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A rainbow for the palm of your hand
University at Buffalo engineers have developed a one-step, low-cost method to fabricate a polymer that is rainbow-colored, reflecting many different wavelengths of light when viewed from a single perspective. The colors won't fade with time because they are produced by surface geometry, and not pigment -- the same principle that gives color to the wings of butterflies and feather of peacocks. (2012-02-23)

Testosterone causes men to desire luxury goods
Researchers examine testosterone's effect on men's desire for goods that are considered to have social cachet. (2018-07-03)

The new great wave
Radical Inkless Technology produces the world's smallest 'Ukiyo-e' and promises to revolutionize how we print. (2019-06-19)

The argument for sexual selection in bacteria
The evolutionary pressure to pass on DNA can produce behavior that otherwise makes no sense in a struggle to survive. Rams bash heads in fights over females; peacocks grow elaborate tail feathers that attract mates and predators alike. Sexual selection can sometimes explain phenomena that natural selection alone cannot. But could bacteria exhibit sexual selection? In an Opinion article published Sept. 4 in the journal Trends in Microbiology, researchers argue that some bacteria might. (2019-09-04)

Why do we choose our mates? Ask Charles Darwin, prof says
Charles Darwin wrote about it 150 years ago: animals don't pick their mates by pure chance -- it's a process that is deliberate and involves numerous factors. After decades of examining his work, experts agree that he pretty much scored a scientific bullseye, but a very big question is (2009-06-15)

Dive-bombing for love: Male hummingbirds dazzle females with a highly synchronized display
Male Broad-tailed Hummingbirds perform dramatic aerial courtship dives to impress females. In a new study, scientists have shown that diving males closely time key events to produce a burst of signals for the viewer. They synchronize maximal horizontal speed, loud noises generated with their tail feathers, and a display of their iridescent throat-patch (gorget), performed in a mere 300 milliseconds -- roughly the duration of a human blink. (2018-12-18)

Deep male voices not so much sexy as intimidating
Male voices are not deeply pitched in order to attract female mates, but instead serve to intimidate the competition, according to a team of researchers studying a wide variety of primates including humans. (2016-05-05)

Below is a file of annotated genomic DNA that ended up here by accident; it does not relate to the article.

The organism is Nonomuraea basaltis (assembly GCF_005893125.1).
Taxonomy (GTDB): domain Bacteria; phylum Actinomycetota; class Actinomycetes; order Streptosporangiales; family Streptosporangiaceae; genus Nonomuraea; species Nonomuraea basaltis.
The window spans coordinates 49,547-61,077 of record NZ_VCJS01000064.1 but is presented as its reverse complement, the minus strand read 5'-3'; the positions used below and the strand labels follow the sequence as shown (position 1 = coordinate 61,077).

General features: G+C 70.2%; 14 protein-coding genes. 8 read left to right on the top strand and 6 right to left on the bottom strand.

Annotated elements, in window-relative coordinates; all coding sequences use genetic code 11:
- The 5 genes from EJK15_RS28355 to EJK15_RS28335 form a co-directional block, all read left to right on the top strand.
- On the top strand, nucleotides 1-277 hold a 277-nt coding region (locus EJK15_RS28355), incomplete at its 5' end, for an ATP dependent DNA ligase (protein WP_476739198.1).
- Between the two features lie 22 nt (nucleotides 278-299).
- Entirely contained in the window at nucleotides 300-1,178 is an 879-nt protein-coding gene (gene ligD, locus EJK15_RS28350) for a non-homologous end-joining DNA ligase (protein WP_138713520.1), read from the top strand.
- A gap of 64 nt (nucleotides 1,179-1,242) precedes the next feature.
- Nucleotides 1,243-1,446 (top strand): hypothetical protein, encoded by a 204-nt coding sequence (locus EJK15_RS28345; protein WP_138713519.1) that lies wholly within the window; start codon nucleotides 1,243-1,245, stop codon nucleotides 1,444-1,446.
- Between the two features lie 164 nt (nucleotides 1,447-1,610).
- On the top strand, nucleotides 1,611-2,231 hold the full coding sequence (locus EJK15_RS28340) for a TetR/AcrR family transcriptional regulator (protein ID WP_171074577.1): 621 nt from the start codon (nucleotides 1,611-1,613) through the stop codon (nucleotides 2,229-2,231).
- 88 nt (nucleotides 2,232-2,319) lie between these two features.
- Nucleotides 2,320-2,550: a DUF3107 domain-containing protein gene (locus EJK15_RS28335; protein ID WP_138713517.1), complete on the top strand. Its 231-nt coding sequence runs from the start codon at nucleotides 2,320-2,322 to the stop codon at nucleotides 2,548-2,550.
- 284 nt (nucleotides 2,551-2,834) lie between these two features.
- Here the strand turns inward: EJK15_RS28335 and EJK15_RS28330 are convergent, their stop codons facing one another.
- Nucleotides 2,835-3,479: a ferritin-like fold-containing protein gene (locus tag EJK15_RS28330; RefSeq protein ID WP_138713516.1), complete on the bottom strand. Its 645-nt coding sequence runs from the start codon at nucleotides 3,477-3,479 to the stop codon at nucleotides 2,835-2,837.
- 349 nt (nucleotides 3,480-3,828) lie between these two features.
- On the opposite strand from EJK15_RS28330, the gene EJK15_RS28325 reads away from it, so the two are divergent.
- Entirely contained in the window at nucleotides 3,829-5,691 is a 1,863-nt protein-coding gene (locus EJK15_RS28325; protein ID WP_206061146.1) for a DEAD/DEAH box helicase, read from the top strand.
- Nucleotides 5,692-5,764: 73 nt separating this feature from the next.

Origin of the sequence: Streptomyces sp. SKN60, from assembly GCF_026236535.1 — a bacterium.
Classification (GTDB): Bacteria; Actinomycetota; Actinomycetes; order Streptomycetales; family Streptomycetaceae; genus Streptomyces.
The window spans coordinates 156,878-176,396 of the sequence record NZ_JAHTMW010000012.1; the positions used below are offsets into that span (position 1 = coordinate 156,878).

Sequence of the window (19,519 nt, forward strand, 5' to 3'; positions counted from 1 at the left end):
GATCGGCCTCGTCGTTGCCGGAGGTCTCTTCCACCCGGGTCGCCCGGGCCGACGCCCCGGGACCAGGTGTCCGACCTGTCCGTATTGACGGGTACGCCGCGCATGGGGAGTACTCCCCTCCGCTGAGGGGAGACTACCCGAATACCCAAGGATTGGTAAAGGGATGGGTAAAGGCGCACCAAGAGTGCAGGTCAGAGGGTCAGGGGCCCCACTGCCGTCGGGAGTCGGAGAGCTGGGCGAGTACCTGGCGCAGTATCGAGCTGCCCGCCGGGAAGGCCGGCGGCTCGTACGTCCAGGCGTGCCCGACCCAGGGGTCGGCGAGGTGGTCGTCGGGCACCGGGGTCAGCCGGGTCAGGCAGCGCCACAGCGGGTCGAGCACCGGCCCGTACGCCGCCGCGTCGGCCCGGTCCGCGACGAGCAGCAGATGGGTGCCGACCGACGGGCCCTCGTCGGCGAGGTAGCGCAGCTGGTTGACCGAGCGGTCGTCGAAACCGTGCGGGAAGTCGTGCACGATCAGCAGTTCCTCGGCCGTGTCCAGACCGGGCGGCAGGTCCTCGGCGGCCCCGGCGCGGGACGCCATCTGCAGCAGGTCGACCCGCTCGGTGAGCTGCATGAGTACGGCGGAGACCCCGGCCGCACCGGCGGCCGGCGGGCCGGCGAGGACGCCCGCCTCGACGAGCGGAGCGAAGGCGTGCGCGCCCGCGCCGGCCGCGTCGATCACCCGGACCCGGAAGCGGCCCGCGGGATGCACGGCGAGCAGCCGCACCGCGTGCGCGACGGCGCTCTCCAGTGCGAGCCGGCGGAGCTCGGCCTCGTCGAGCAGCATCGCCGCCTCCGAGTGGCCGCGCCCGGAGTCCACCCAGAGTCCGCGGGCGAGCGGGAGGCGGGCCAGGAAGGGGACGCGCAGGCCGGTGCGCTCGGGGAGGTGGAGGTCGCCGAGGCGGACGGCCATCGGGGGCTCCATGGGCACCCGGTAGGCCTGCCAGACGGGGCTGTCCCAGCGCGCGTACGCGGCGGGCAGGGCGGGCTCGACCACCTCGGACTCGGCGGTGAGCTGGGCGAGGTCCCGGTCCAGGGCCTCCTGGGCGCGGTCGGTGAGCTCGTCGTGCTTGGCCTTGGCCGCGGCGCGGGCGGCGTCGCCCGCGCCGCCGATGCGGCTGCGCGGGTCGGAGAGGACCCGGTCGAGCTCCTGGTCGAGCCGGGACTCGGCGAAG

Can we really tell male and female dinosaurs apart?
Scientists worldwide have long debated our ability to identify male and female dinosaurs. Now, research led by Queen Mary University of London has shown that despite previous claims of success, it's very difficult to spot differences between the sexes. (2020-05-12)

New barn swallow study reveals image makes the bird
In the world of birds, where fancy can be as fleeting as flight, the color of the bird apparently has a profound effect on more than just its image. A new study of barn swallows reveals it also affects the bird's physiology. (2008-06-02)

The mysterious case of the ornamented coot chicks has a surprising explanation
The American coot is a somewhat drab water bird with gray and black feathers and a white beak, common in wetlands throughout North America. Coot chicks, however, sport outrageously bright orange and red feathers, skin, and beaks. A new study explains how the bright coloring of coot chicks fits in with the reproductive strategy of their less colorful parents. (2019-12-30)

Chameleon inspires 'smart skin' that changes color in the sun
Chemists used photonic crystals to develop a flexible smart skin that reacts to heat and sunlight while maintaining a near constant volume. (2019-09-11)

Competition between males improves resilience against climate change
Animal species with males who compete intensively for mates might be more resilient to the effects of climate change, according to research by Queen Mary University of London. (2018-04-17)

How the zebrafish gets its stripes
Max Planck scientists uncover how beautiful color patterns can develop in animals. (2014-08-28)

Crickets on Hawaiian Island develop silent wings in response to parasitic attack
In only a few generations, the male cricket on Kauai underwent a mutation that rendered it incapable of using song, its sexual signal, to attract female crickets, according to a new study led by UC Riverside's Marlene Zuk, a professor of biology. Zuk's team found that even though the new male crickets' wings lack the file and scraper apparatus required for producing sound, the males are able to mate successfully with females, thus ensuring evolutionary success. (2006-09-22)

Females' Siren Song Initiates Courtship Duets In African Frogs, Columbia Biologists Find
When her eggs are ready to fertilize, the female South African clawed frog begins a clicking song that initiates a courtship duet with a nearby male that helps the partners find each other. It is among the rare instances in the animal kingdom where the female makes the first move. (1998-02-17)

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